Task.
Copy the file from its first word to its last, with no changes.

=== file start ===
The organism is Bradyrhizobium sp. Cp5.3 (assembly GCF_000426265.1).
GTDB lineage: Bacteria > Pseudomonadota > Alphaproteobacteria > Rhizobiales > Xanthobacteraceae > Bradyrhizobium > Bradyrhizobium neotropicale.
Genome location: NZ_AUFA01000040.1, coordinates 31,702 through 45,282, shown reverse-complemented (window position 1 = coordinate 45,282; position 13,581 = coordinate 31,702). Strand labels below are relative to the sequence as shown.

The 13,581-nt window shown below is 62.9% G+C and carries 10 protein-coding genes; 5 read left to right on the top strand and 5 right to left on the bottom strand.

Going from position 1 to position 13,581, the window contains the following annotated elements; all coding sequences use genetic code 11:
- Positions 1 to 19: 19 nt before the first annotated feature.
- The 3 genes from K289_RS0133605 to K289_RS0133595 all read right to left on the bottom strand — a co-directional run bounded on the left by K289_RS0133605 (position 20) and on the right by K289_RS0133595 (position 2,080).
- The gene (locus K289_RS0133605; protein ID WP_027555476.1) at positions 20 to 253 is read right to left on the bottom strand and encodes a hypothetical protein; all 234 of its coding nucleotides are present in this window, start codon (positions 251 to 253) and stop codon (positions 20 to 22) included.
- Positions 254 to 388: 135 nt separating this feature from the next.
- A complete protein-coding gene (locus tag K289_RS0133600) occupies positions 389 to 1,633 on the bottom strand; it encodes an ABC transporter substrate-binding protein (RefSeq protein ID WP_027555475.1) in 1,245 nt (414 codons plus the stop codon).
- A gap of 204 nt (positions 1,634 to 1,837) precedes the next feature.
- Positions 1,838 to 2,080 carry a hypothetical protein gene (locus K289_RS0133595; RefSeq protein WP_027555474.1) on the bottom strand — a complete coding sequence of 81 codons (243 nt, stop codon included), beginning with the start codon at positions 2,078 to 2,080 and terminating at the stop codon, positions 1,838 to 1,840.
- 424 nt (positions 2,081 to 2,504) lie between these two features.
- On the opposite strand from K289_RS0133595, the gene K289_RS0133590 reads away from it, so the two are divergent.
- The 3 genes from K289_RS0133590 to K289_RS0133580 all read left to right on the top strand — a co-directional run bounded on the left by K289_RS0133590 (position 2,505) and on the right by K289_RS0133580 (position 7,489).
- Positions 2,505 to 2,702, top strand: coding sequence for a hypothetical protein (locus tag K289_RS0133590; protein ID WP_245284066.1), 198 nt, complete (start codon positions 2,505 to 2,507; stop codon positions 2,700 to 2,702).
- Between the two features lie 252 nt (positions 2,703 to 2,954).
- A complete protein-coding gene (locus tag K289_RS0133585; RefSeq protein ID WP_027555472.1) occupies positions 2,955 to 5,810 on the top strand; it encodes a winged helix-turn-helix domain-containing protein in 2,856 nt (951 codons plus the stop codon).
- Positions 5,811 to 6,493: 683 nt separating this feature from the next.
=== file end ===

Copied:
The organism is Bradyrhizobium sp. Cp5.3 (assembly GCF_000426265.1).
GTDB lineage: Bacteria > Pseudomonadota > Alphaproteobacteria > Rhizobiales > Xanthobacteraceae > Bradyrhizobium > Bradyrhizobium neotropicale.
Genome location: NZ_AUFA01000040.1, coordinates 31,702 through 45,282, shown reverse-complemented (window position 1 = coordinate 45,282; position 13,581 = coordinate 31,702). Strand labels below are relative to the sequence as shown.

The 13,581-nt window shown below is 62.9% G+C and carries 10 protein-coding genes; 5 read left to right on the top strand and 5 right to left on the bottom strand.

Going from position 1 to position 13,581, the window contains the following annotated elements; all coding sequences use genetic code 11:
- Positions 1 to 19: 19 nt before the first annotated feature.
- The 3 genes from K289_RS0133605 to K289_RS0133595 all read right to left on the bottom strand — a co-directional run bounded on the left by K289_RS0133605 (position 20) and on the right by K289_RS0133595 (position 2,080).
- The gene (locus K289_RS0133605; protein ID WP_027555476.1) at positions 20 to 253 is read right to left on the bottom strand and encodes a hypothetical protein; all 234 of its coding nucleotides are present in this window, start codon (positions 251 to 253) and stop codon (positions 20 to 22) included.
- Positions 254 to 388: 135 nt separating this feature from the next.
- A complete protein-coding gene (locus tag K289_RS0133600) occupies positions 389 to 1,633 on the bottom strand; it encodes an ABC transporter substrate-binding protein (RefSeq protein ID WP_027555475.1) in 1,245 nt (414 codons plus the stop codon).
- A gap of 204 nt (positions 1,634 to 1,837) precedes the next feature.
- Positions 1,838 to 2,080 carry a hypothetical protein gene (locus K289_RS0133595; RefSeq protein WP_027555474.1) on the bottom strand — a complete coding sequence of 81 codons (243 nt, stop codon included), beginning with the start codon at positions 2,078 to 2,080 and terminating at the stop codon, positions 1,838 to 1,840.
- 424 nt (positions 2,081 to 2,504) lie between these two features.
- On the opposite strand from K289_RS0133595, the gene K289_RS0133590 reads away from it, so the two are divergent.
- The 3 genes from K289_RS0133590 to K289_RS0133580 all read left to right on the top strand — a co-directional run bounded on the left by K289_RS0133590 (position 2,505) and on the right by K289_RS0133580 (position 7,489).
- Positions 2,505 to 2,702, top strand: coding sequence for a hypothetical protein (locus tag K289_RS0133590; protein ID WP_245284066.1), 198 nt, complete (start codon positions 2,505 to 2,507; stop codon positions 2,700 to 2,702).
- Between the two features lie 252 nt (positions 2,703 to 2,954).
- A complete protein-coding gene (locus tag K289_RS0133585; RefSeq protein ID WP_027555472.1) occupies positions 2,955 to 5,810 on the top strand; it encodes a winged helix-turn-helix domain-containing protein in 2,856 nt (951 codons plus the stop codon).
- Positions 5,811 to 6,493: 683 nt separating this feature from the next.